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Old 12-03-2019, 05:43 PM   #1
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Question Freezer burned meat or bones for stock?

Is there any downside to using freezer burned meat or bones when making stock? Does it leave funny flavours? Are there other gotchas?

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Old 12-03-2019, 05:58 PM   #2
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I think it depends on how extensive the damage is. If it's just a small area, I'd trim it off and use the rest. It's not spoiled - it's just dried out.
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Old 12-03-2019, 07:56 PM   #3
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Freezer burned meats do have an off taste. For example, as teenagers, my best freind and I decided to get into our little boat, cross the river (big river, 35 foot deep and more, and 3/4 miles wide) and make a makeshift camp for the weekend on one of the little uninhabited islands. We made our camp and built a cooking fire to roast a chicken over it that we'd pulled from my parents, chest freezer. We made a spit out of willow branches and two forked branches to hold the spit. We roasted it carefully, and seasoned it with S&P. The bird had been freezer burned.

One bite and we gave the rest to my buddy's dog. The meat was not spoiled. It tasted bad and the dog would't even eat it. We had spuds, a knife and some bacon fat we'd brought along. The cast iron pan we'd brought did the trick and we had American fries for our dinner.

If the food is badly freezer burned, I would chuck it into the woods and let the wildlife have it. That- my opinion, based on past experieces with freezer burned chiken, and rabbit.

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Old 12-03-2019, 10:44 PM   #4
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I agree, freezer burned, just toss it. Not only is a big chunk of it dried out/burnt it has taken on the taste of the freezer/refrigerator over that time. Not worth it.

That being said I do wrap up small meat leftovers and throw them in the freezer and use them for chili or something similar. Try not to let them go more than a week or so.
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Old 12-04-2019, 12:00 PM   #5
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Quote:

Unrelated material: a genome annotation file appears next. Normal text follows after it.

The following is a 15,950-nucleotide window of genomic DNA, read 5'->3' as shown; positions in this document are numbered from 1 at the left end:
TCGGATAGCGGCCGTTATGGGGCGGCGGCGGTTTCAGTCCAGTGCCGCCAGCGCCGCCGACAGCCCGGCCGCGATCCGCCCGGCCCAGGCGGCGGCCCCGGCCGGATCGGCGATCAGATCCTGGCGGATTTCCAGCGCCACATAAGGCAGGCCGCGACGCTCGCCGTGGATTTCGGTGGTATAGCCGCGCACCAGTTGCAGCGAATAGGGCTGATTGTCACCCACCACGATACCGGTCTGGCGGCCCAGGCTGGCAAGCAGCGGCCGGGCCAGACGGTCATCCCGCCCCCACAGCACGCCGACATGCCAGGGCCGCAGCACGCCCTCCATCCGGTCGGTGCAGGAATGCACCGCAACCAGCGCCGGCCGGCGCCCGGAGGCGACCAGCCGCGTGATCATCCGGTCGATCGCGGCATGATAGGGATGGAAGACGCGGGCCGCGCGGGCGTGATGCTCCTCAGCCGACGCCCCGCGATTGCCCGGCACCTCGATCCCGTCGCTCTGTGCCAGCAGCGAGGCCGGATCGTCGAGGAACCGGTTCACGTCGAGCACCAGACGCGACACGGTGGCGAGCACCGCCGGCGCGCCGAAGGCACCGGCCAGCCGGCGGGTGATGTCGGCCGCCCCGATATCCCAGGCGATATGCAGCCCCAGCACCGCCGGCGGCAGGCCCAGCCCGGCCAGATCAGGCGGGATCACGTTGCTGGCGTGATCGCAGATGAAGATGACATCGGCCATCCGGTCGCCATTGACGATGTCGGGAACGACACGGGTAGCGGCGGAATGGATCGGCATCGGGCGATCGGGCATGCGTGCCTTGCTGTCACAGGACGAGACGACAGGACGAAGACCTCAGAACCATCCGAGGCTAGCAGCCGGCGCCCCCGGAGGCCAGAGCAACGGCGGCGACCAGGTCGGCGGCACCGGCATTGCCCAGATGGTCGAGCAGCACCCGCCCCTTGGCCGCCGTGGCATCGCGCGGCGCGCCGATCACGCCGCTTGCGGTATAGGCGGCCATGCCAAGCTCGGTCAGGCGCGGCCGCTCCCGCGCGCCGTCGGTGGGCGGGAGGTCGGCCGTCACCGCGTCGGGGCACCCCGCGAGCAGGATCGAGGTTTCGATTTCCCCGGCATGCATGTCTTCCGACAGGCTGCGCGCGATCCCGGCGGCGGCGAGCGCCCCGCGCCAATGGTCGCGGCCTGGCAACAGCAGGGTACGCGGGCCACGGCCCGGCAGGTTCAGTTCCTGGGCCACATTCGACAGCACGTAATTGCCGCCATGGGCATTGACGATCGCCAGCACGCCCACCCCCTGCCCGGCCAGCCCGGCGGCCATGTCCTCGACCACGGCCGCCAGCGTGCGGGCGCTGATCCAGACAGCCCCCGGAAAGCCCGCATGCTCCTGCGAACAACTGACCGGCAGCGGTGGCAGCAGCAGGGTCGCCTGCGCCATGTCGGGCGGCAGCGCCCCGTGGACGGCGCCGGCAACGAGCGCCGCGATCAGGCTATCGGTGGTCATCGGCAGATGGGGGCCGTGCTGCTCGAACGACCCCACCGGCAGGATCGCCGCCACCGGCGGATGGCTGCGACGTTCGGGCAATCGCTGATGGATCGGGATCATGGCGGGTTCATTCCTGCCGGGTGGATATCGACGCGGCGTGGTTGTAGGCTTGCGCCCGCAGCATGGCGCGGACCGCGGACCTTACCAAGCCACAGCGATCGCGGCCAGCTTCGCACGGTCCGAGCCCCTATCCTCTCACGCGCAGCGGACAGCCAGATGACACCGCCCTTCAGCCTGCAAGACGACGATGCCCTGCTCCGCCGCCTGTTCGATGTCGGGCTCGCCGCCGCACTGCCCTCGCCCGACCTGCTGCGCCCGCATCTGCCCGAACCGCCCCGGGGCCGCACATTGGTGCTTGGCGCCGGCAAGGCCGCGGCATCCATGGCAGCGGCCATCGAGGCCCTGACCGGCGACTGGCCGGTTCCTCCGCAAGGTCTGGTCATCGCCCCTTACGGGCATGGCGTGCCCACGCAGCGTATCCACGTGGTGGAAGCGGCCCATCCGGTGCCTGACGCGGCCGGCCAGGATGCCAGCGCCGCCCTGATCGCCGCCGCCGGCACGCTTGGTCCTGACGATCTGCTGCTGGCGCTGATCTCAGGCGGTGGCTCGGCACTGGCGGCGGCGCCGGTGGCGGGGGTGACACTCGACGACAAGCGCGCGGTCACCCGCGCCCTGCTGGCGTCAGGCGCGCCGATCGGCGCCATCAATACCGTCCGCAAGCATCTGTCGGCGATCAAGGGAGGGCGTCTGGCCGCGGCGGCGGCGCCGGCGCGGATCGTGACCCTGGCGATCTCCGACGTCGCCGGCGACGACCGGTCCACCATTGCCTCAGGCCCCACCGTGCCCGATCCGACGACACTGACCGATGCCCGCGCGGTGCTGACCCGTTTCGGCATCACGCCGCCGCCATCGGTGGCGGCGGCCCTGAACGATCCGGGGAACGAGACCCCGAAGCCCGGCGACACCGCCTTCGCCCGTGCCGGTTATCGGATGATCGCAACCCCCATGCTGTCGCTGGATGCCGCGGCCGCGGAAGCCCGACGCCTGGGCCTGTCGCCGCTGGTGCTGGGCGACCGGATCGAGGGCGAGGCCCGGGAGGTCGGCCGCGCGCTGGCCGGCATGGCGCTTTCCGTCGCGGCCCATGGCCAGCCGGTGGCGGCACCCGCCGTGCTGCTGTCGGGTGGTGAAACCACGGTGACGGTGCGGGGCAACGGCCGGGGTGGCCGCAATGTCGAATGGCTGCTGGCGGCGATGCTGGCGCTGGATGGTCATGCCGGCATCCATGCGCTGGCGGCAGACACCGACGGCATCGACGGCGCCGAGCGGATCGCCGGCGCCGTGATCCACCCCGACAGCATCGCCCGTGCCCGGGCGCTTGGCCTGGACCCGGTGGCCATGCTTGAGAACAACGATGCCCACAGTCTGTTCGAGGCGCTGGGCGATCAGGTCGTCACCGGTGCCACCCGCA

Originally Posted by strmanglr scott View Post
I agree, freezer burned, just toss it. Not only is a big chunk of it dried out/burnt it has taken on the taste of the freezer/refrigerator over that time. Not worth it. .

I agree with this and Chief.

Freezer burned meat has a distinct "off" taste to me.
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Old 12-04-2019, 08:57 PM   #6
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Your story gave me a much need grin Chief..thank you.


Unless the freezer burn can be removed I'd chuck it too, but we don't have any woods in these parts, and no dog either.
I'd certainly eat it if I had to, but not by choice.
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Old 12-05-2019, 08:31 PM   #7
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Thanks for all the replies. It makes sense that if air got into the package to freezer burn the meat, that freezer smells would get in too.
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Old 12-13-2019, 10:18 AM   #8
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If it’s super bad pitch it, little spots pick out of hamburger etc. Growing up we often had stuff with freezer burn obviously it’s not as prime as fresh. But try extra broth or a can of tomatoes, etc while it cooks and do it lower and slower hot and fast won’t help. Go heavy handed with onion, garlic, herbs even a jalapeño or something. Even marinate it if you want. Get your flavour package and bouquet to be pronounced help it out it’s limping give it a boost.

If you just grill or cook it your going to notice it more but put in the effort it comes back to you. Use it in a chilli or something it’s not the end of the world.

If it’s chicken same thing you can even boil it in broth and do a nice mushroom sauce or something but just give it a hand
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Old 12-14-2019, 08:16 AM   #9
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I have had great success using freezer burned chicken to make soup and stock. Usually only the skin is freezer burned so I remove that and the rest is good.
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Old 12-14-2019, 09:21 AM   #10
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Interesting, to me, is that since I started vacuum packing freezer items about 20 years ago, I've not had any freezer burned meat or anything else..

I swear by vacuum packing..

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Old 12-15-2019, 02:05 AM   #11
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Vacuum packing removes the air from the food. It doesn't have the chance to out, and oxidize. This keeps the food fresh, and prevents foul flavors as hydrogen and oxygen can't react with the fats, and other food substances. It also keeps the food from absorbing odors from your freezer. Vacuum packing definitely helps, if you get all of the air out, and a good seal.

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Old 12-17-2019, 07:47 AM   #12
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I changed processors for my beef and pork. They vac seal. But my poultry processor does not. This year I repackaged and vac sealed everything myself. I swear by it.
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